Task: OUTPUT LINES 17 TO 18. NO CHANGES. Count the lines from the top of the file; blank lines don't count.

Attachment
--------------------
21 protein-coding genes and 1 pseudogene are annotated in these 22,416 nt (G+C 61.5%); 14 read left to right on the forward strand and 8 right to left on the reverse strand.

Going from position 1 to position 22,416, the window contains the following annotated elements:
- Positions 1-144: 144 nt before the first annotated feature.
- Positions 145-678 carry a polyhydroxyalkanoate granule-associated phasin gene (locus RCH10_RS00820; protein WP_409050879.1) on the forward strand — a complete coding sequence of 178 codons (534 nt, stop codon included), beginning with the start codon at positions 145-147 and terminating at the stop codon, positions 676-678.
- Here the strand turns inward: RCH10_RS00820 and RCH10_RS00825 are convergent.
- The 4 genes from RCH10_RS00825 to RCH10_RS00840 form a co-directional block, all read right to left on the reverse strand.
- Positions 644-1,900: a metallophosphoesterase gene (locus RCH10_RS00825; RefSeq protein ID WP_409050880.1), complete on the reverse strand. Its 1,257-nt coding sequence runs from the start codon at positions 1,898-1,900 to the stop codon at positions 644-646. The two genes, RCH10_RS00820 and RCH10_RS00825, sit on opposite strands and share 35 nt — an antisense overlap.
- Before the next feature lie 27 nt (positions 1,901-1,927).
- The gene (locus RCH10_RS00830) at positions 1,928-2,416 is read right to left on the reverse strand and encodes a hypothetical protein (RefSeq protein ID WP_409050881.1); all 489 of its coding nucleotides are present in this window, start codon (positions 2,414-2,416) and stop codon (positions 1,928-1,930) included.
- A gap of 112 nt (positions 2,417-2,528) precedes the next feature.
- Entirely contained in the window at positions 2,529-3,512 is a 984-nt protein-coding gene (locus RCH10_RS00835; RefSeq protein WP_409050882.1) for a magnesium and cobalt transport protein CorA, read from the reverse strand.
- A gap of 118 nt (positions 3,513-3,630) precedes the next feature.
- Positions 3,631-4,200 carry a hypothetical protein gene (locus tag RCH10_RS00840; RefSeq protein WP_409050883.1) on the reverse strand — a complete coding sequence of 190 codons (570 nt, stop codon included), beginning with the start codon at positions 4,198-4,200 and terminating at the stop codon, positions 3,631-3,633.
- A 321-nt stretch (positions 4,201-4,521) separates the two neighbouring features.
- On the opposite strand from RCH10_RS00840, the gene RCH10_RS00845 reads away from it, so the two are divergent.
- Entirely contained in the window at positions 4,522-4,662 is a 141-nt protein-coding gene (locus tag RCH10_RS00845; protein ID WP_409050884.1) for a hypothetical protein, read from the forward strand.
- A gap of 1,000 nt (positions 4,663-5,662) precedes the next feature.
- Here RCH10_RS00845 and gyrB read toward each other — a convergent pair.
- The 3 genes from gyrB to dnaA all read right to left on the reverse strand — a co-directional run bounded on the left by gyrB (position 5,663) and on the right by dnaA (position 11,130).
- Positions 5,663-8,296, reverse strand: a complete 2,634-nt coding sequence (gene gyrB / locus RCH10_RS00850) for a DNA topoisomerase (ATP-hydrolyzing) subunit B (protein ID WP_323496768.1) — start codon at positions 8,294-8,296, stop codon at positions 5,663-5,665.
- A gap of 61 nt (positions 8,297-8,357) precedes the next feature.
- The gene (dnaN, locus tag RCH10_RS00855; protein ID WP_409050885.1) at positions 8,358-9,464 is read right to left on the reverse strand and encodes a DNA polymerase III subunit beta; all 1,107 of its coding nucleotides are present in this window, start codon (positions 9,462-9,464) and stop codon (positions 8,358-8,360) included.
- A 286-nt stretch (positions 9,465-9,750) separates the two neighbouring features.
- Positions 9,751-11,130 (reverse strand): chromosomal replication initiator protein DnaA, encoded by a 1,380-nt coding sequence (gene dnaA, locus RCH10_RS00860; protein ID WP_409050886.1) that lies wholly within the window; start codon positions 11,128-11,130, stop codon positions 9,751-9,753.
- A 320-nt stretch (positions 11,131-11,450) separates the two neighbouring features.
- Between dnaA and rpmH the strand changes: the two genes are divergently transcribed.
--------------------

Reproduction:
- A gap of 1,000 nt (positions 4,663-5,662) precedes the next feature.
- Here RCH10_RS00845 and gyrB read toward each other — a convergent pair.